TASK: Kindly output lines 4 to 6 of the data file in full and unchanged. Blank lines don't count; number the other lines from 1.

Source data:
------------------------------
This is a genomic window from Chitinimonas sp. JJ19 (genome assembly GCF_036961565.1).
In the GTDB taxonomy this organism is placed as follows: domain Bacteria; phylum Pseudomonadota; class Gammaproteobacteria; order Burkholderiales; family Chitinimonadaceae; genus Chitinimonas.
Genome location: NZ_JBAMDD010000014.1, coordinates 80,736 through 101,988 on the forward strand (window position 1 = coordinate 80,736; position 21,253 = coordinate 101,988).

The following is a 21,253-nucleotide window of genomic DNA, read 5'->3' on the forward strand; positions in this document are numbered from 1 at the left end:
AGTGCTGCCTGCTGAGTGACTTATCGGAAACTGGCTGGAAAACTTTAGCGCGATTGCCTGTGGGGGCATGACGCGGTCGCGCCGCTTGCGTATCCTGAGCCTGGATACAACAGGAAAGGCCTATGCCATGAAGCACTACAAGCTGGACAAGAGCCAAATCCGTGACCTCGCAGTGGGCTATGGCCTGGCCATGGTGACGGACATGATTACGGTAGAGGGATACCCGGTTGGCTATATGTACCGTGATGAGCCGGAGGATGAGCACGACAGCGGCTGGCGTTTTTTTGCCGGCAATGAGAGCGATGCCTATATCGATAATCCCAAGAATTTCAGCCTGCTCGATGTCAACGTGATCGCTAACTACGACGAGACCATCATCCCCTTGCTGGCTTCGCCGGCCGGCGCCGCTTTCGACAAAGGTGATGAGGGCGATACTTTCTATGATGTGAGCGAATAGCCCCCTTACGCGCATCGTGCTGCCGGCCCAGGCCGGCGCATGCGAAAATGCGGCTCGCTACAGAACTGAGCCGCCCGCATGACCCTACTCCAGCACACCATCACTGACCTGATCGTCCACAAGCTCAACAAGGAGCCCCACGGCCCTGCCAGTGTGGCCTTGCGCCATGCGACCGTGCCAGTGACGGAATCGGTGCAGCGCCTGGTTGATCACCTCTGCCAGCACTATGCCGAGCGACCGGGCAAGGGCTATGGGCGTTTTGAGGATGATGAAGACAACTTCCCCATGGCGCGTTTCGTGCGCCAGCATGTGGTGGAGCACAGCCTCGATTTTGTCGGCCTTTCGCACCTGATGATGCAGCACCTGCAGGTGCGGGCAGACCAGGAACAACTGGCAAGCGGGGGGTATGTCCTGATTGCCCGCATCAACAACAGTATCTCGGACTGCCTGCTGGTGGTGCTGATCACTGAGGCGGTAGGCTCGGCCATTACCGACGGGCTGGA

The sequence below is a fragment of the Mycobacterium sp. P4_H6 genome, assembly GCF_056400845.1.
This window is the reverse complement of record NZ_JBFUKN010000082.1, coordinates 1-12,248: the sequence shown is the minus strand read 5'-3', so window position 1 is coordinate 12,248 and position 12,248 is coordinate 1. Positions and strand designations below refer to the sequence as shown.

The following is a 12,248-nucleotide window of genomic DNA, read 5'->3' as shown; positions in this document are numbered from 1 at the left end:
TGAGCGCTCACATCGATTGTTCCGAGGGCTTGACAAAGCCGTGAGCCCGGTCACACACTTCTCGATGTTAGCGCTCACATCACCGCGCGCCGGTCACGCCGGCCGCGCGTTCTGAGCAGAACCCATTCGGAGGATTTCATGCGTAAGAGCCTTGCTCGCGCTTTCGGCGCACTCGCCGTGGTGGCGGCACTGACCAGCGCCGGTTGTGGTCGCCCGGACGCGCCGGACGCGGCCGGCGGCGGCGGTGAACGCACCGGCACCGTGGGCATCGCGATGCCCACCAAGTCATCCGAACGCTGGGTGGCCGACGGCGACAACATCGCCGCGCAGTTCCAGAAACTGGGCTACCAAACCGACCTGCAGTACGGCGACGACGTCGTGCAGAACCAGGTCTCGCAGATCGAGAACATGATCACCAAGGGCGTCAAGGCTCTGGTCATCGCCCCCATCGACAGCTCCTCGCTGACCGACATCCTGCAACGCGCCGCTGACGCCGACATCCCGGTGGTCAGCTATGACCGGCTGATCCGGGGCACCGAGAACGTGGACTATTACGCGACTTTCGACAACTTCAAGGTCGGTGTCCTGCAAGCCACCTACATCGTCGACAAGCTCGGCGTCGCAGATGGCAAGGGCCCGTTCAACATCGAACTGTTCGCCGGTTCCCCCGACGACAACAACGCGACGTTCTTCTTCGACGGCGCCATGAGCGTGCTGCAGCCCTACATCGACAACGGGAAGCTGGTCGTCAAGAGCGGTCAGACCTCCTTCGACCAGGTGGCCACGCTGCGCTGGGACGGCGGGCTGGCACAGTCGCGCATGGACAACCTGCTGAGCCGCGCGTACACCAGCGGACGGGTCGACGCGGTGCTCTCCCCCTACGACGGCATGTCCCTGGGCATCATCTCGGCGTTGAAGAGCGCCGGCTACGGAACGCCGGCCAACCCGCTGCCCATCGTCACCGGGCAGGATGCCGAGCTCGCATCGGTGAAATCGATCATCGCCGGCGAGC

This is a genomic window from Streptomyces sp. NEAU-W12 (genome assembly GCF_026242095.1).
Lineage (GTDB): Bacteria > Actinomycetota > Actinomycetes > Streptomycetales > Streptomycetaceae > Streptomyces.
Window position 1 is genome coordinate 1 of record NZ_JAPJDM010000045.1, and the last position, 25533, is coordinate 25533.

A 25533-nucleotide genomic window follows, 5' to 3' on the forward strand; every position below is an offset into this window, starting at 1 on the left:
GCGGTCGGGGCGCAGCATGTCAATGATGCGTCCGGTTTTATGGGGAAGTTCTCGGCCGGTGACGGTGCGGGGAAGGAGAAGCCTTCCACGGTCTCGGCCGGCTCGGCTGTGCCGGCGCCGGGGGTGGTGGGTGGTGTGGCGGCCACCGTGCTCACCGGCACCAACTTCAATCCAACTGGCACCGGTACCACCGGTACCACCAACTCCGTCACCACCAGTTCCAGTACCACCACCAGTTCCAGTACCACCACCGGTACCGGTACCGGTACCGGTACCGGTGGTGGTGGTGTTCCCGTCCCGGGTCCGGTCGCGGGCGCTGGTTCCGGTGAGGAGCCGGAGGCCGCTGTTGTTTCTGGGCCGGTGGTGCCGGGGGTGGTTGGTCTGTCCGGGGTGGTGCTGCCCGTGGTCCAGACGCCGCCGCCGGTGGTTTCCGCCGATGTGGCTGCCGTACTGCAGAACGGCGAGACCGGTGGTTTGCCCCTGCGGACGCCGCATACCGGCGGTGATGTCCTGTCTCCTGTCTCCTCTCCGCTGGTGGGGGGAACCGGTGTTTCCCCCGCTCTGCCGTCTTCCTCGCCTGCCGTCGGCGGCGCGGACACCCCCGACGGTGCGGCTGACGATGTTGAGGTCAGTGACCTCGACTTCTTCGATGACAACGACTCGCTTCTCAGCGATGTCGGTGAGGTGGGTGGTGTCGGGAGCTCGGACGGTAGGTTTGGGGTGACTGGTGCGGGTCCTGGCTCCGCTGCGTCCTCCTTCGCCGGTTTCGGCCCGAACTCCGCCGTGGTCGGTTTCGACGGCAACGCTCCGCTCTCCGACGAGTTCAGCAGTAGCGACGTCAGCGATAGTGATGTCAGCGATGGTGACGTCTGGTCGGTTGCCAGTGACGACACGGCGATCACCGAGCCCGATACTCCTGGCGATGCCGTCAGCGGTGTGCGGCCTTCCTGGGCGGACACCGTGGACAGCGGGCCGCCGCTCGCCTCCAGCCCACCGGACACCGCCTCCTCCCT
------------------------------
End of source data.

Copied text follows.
The following is a 21,253-nucleotide window of genomic DNA, read 5'->3' on the forward strand; positions in this document are numbered from 1 at the left end:
AGTGCTGCCTGCTGAGTGACTTATCGGAAACTGGCTGGAAAACTTTAGCGCGATTGCCTGTGGGGGCATGACGCGGTCGCGCCGCTTGCGTATCCTGAGCCTGGATACAACAGGAAAGGCCTATGCCATGAAGCACTACAAGCTGGACAAGAGCCAAATCCGTGACCTCGCAGTGGGCTATGGCCTGGCCATGGTGACGGACATGATTACGGTAGAGGGATACCCGGTTGGCTATATGTACCGTGATGAGCCGGAGGATGAGCACGACAGCGGCTGGCGTTTTTTTGCCGGCAATGAGAGCGATGCCTATATCGATAATCCCAAGAATTTCAGCCTGCTCGATGTCAACGTGATCGCTAACTACGACGAGACCATCATCCCCTTGCTGGCTTCGCCGGCCGGCGCCGCTTTCGACAAAGGTGATGAGGGCGATACTTTCTATGATGTGAGCGAATAGCCCCCTTACGCGCATCGTGCTGCCGGCCCAGGCCGGCGCATGCGAAAATGCGGCTCGCTACAGAACTGAGCCGCCCGCATGACCCTACTCCAGCACACCATCACTGACCTGATCGTCCACAAGCTCAACAAGGAGCCCCACGGCCCTGCCAGTGTGGCCTTGCGCCATGCGACCGTGCCAGTGACGGAATCGGTGCAGCGCCTGGTTGATCACCTCTGCCAGCACTATGCCGAGCGACCGGGCAAGGGCTATGGGCGTTTTGAGGATGATGAAGACAACTTCCCCATGGCGCGTTTCGTGCGCCAGCATGTGGTGGAGCACAGCCTCGATTTTGTCGGCCTTTCGCACCTGATGATGCAGCACCTGCAGGTGCGGGCAGACCAGGAACAACTGGCAAGCGGGGGGTATGTCCTGATTGCCCGCATCAACAACAGTATCTCGGACTGCCTGCTGGTGGTGCTGATCACTGAGGCGGTAGGCTCGGCCATTACCGACGGGCTGGA

The sequence below is a fragment of the Mycobacterium sp. P4_H6 genome, assembly GCF_056400845.1.